How To Remedy Sandy Soil?

Discussion in 'Homeowner Assistance Forum' started by Motaro, Mar 10, 2013.

  1. Motaro

    Motaro LawnSite Member
    Messages: 1

    Hi, I am a homeowner trying to repair my lawn. I live in Massachusetts near the ocean. Recently moved here and the lawn didn't do well this summer; dead spots, prone to weeds, patchy, etc. I noticed the water draining right through it and drying out very quickly. I didn't have any time during the summer to investigate, but just now I went outside and dug a hole to see if I could find what I was looking for...sand. Sure enough, there was plenty of sand mixed in with the soil.(pics below) How it got there I don't know, but I do know that with the water draining this fast I will never have a good lawn.

    I've read about the benefits of tilling organic matter into the sandy soil and letting it compost for awhile. I don't really want to add matter, though, as I don't want to raise the height of the lawn. I don't have too much of a problem with the idea of removing the sand, but I wanted to see if you guys think that would be a solution. I was planning on taking up the grass with a grub axe, then shoveling all the sandy soil out and replacing it with good top soil. I could then either re-introduce the old grass or reseed completely. What do you guys think? Thanks


  2. Jaybrown

    Jaybrown LawnSite Bronze Member
    Messages: 1,160

    Take out sand put compost soil mix. Or dig down deep put a layer of clay then compost and top soil the clay keeps the water at the roots
  3. imow in NC

    imow in NC LawnSite Member
    Messages: 59

    Clay, sand, water and sun make bricks....IMO
  4. Smallaxe

    Smallaxe LawnSite Fanatic
    Messages: 10,082

    So how is the process going??? did you dig down and find any clay???

    Adding organic matter such as compost does not raise the grade of your lawn... it eventually rots down to virtually nothingness in relation to mass...

    Sorry for the making bricks routine that people throw out there, I realizes it discourages the desire to get an understanding of how soils actually work with or against the root mass of plants... its not that complicated unless every diversion is thrown in to muck up the works...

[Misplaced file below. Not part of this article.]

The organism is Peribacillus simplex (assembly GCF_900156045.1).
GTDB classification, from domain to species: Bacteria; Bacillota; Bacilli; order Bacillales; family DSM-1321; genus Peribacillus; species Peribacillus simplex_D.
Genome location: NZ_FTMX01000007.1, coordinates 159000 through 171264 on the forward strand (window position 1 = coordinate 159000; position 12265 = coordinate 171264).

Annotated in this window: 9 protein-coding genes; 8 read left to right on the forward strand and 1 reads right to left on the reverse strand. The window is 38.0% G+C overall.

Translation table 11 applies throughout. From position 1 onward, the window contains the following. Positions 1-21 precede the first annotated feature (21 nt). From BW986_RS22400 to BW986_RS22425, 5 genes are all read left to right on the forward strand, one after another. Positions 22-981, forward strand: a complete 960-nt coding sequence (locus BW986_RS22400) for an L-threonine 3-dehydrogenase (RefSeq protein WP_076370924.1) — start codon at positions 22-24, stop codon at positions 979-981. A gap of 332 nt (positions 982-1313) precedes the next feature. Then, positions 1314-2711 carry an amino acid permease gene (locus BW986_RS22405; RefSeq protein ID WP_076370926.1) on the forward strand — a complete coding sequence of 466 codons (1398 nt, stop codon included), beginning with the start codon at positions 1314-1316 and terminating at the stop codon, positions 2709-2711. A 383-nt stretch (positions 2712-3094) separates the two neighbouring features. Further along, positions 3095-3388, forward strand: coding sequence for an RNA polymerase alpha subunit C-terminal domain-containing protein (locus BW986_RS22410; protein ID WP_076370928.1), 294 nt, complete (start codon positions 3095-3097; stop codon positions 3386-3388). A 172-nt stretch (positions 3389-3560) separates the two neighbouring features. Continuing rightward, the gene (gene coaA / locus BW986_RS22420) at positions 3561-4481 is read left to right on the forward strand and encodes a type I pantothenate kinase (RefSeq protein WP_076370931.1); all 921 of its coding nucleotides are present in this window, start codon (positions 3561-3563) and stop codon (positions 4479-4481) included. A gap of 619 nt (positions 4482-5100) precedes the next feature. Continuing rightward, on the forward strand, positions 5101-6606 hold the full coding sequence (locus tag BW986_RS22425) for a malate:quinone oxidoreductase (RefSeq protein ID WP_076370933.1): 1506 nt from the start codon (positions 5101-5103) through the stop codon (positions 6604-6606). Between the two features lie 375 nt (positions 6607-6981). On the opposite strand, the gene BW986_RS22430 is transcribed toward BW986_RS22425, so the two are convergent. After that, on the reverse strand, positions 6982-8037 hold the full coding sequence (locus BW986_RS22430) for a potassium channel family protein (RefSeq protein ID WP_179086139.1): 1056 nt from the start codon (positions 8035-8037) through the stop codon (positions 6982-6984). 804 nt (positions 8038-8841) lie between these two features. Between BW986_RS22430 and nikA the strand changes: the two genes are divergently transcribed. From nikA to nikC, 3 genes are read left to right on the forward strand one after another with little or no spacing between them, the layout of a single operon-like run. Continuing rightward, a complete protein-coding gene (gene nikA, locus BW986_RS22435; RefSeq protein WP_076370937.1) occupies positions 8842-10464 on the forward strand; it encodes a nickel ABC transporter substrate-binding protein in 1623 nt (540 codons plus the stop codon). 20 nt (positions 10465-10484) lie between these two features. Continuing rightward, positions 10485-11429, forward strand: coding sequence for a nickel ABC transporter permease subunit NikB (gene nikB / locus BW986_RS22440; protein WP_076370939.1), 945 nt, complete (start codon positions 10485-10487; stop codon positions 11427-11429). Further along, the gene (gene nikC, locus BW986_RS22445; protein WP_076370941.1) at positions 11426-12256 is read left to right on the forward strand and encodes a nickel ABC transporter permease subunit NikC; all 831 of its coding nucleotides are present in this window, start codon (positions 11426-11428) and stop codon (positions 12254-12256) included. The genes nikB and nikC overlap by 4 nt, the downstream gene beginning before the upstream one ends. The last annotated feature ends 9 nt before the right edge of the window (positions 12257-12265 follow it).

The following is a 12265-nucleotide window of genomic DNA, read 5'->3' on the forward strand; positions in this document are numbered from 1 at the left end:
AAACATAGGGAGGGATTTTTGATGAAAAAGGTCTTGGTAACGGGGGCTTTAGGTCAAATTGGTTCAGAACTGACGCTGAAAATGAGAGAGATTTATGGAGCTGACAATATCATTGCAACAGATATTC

5. Motaro2

    Motaro2 LawnSite Member
    Messages: 1

    Been trying to respond but looks like my account got locked out somehow so I had to make this one.

    I did all this work in early april:

    Grass was:


    Beneath it:


    Previous owners only threw a couple inches of top soil over the 5 inches sand and surely some cheap seed down without even bothering to level it out. Very bumpy.

    Too much sand to mix it in, needed to be removed. Did only the worst 1/3 of the lawn this spring, I'll do the rest in the fall. This will be good start/test. Removed top layer of sod and soil with shovel, then shoveled out all sand. Wheel barrow chose a great time to break, resorted to 5 gallon buckets for most of it. Over a dump truck load of sand came out, took a week of hard labor.

    This is only half of what came out, all gone now, thanks Craigslist)


    Dug down deep to make sure there was no more sand, laid previously removed sod grass side down, buried it with mix of clean top soil and compost. Kept grade lower intentionally as it was built up higher than it should have been. Leveled ground.


    - Kentucky Bluegrass Grass Seed 98/85

    - Scotts Starter Food for New Grass Plus Weed Preventer (AI: Mesotrione)

    Applied both in correct proportions, watered.

    April 6:


    May 1:


    May 12:


    May 22: (Taken while raining)


    I wasn't even able to grow any grass in this area before because of all the sand, so this is really great. It's come in pretty good, but the crabgrass preventer wasn't 100% effective and I've had to hand pull it here and there.

    There are a few areas that have still not grown over one inch tall, and the blades are a bit yellow. Here's a pic:


    I'm not sure why this is. There are also many ant mounds in these areas. I'm guessing this is due to sandier soil in these areas, and its inability to retain moisture and nutrients compared to a loamier soil. I've fertilized it with nitrogen, didn't seem to help it. I'll just keep an eye on it.
    Last edited: May 23, 2013

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